Lawsuit launched against sex offender Ernest Fenwick MacIntosh
'He has caused the plaintiffs to suffer severe physical and psychological harm that continues to this day'
A Nova Scotia man who had convictions for sexually abusing minors thrown out due to Charter violations is being sued by six complainants who say they suffered a lifetime of emotional harm from alleged sexual abuse inflicted on them by Ernest Fenwick MacIntosh.
The six complainants, all of whom are male and range in age from 56 to 64, say MacIntosh repeatedly sexually abused them in the early 1970s when they were children and lived in the Port Hawkesbury area.
MacIntosh was a prominent businessman and community leader who "abused his position of trust, social status, and wealth to repeatedly abuse the plaintiffs," said the statement of claim, which was filed on Dec. 23, 2019, in Nova Scotia Supreme Court in Port Hawkesbury.
"As a result of his sexual abuse, he has caused the plaintiffs to suffer severe physical and psychological harm that continues to this day."
MacIntosh was convicted of 17 sex-related charges involving three complainants who were boys at the time of the offences, during the 1970s. (Two of those complainants are involved in this lawsuit.)
MacIntosh's convictions were overturned on appeal because it took too long to bring him to trial, partly because he had to be extradited from India. In 2013, Canada's top court upheld a lower court ruling that threw out the 17 sexual abuse convictions against MacIntosh — who is now in his mid 70s — because of the delay.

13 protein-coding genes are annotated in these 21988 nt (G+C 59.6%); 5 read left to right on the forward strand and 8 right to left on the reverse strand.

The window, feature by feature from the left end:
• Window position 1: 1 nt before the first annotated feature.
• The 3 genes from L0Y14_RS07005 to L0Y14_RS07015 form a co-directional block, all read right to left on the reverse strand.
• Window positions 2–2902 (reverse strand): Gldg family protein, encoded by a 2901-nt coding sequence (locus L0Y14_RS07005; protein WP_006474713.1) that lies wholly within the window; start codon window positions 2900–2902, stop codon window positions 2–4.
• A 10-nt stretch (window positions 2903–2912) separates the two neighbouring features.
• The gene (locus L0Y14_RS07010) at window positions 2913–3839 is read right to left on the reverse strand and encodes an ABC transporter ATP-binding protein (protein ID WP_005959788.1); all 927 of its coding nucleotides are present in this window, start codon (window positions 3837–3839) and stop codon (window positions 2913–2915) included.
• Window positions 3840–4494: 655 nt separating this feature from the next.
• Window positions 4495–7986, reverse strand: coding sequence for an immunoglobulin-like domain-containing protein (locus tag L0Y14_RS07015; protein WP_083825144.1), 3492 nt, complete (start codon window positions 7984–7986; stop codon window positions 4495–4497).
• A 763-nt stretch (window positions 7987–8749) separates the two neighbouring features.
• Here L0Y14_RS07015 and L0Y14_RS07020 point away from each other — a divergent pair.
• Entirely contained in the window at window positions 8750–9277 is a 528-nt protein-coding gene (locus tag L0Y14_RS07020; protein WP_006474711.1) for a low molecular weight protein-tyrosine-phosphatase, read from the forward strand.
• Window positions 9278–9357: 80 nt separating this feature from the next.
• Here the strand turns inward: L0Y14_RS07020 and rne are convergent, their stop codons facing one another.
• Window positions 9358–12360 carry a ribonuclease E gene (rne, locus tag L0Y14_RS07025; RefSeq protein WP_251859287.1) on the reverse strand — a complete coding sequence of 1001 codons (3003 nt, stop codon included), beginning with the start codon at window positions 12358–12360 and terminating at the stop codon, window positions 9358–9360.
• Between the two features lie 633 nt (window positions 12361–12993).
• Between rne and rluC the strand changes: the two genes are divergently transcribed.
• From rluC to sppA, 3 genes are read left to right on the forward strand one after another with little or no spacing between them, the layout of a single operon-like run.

Last year, MacIntosh was released from jail and sent back to Canada, where he has been living in Montreal.
The six complainants say MacIntosh is liable for sexual battery, intentional infliction of mental injury and false imprisonment.
"The plaintiffs were young boys who feared for their safety while being trapped in the confined locations in which the abuse occurred, such as MacIntosh's room, a boat, hotel rooms, cars, and houses," said the statement of claim.
The complainants are each seeking general and aggravated damages in the amount of $300,000, special damages of an amount to be determined and punitive damages of $50,000.
None of the allegations has been proven in court.
MacIntosh has yet to file a defence.
In a statement, Daniel Naymark, one of the two lawyers representing the six complainants, said MacIntosh was served the papers at his Montreal home.
"MacIntosh now knows that his victims will not stay silent, and that he cannot avoid justice for his crimes forever," Naymark wrote. "We hope that the brave actions of these victims embolden other victims to hold their abusers to account."
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